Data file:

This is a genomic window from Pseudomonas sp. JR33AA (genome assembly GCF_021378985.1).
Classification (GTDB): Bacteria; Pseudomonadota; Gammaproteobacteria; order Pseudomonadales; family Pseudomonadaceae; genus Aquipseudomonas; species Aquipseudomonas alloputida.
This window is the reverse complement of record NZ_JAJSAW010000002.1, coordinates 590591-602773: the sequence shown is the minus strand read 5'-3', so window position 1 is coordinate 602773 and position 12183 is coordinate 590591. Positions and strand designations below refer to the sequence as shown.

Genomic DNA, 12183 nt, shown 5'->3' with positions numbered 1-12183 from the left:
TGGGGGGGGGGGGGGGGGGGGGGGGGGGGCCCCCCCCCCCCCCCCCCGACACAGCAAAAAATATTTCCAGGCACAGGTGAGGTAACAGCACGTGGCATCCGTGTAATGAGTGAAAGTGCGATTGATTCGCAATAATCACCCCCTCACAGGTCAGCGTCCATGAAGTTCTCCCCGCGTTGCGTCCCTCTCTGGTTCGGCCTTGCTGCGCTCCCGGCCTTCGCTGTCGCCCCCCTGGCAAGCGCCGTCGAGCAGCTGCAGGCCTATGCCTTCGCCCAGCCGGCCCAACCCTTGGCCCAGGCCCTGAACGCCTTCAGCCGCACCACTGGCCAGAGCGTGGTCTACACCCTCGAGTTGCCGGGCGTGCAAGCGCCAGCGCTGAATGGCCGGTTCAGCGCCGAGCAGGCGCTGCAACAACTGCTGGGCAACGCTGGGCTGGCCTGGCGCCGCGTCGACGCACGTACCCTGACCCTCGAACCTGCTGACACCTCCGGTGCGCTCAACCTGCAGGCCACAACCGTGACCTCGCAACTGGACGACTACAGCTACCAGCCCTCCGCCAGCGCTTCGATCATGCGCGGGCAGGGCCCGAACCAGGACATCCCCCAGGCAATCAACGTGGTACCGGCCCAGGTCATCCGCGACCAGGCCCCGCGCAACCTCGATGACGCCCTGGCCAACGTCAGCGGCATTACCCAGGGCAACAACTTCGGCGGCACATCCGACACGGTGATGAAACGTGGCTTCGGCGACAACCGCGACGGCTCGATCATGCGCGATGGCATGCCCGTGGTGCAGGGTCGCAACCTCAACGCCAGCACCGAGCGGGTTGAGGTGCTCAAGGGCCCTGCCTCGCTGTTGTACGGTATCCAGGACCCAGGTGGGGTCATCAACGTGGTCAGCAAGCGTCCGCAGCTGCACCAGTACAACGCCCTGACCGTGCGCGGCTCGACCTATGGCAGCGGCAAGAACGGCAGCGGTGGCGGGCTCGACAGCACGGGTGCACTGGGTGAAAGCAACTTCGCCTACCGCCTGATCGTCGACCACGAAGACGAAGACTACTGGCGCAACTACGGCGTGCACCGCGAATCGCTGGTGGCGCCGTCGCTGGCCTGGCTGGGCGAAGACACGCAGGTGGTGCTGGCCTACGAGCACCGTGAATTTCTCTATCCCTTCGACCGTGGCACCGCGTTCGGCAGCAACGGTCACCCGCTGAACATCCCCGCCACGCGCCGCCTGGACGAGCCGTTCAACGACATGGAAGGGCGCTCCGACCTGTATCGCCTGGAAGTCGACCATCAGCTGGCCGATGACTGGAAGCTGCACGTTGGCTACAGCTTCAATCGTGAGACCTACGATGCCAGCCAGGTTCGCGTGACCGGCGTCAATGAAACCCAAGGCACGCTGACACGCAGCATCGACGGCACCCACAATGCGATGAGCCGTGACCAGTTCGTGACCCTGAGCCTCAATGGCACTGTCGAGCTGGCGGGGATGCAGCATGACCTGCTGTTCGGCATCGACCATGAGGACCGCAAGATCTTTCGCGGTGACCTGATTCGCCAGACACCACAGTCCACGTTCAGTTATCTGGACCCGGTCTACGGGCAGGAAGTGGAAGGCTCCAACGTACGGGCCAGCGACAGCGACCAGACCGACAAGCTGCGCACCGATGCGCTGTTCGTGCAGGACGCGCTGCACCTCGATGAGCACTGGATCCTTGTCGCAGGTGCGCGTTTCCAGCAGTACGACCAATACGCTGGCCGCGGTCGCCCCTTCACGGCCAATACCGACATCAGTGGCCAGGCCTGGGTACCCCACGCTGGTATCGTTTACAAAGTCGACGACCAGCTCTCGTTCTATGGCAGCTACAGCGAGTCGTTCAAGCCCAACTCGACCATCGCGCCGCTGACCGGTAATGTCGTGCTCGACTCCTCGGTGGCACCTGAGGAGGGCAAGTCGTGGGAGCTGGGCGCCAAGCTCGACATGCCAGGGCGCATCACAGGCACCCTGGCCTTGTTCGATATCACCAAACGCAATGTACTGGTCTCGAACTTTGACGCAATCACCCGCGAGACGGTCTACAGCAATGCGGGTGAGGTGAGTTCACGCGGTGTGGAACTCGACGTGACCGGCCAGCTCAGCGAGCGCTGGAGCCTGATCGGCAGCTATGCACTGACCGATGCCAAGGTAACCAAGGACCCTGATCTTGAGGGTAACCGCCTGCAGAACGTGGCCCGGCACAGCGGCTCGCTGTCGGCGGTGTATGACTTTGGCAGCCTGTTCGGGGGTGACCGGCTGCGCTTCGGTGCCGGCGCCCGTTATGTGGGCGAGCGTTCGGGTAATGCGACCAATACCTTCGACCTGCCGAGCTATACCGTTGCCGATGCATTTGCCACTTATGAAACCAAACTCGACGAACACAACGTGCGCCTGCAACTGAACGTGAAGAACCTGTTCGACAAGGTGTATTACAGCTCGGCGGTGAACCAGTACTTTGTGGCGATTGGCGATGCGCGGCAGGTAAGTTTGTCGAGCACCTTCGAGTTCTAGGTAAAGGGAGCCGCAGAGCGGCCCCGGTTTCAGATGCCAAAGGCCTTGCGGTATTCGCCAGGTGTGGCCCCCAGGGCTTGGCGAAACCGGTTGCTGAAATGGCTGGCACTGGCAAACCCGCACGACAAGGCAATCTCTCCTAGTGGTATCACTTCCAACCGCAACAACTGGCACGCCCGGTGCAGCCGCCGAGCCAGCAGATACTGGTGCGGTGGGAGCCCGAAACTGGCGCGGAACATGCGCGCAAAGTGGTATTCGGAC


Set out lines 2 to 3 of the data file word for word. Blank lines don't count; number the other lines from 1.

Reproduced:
Classification (GTDB): Bacteria; Pseudomonadota; Gammaproteobacteria; order Pseudomonadales; family Pseudomonadaceae; genus Aquipseudomonas; species Aquipseudomonas alloputida.
This window is the reverse complement of record NZ_JAJSAW010000002.1, coordinates 590591-602773: the sequence shown is the minus strand read 5'-3', so window position 1 is coordinate 602773 and position 12183 is coordinate 590591. Positions and strand designations below refer to the sequence as shown.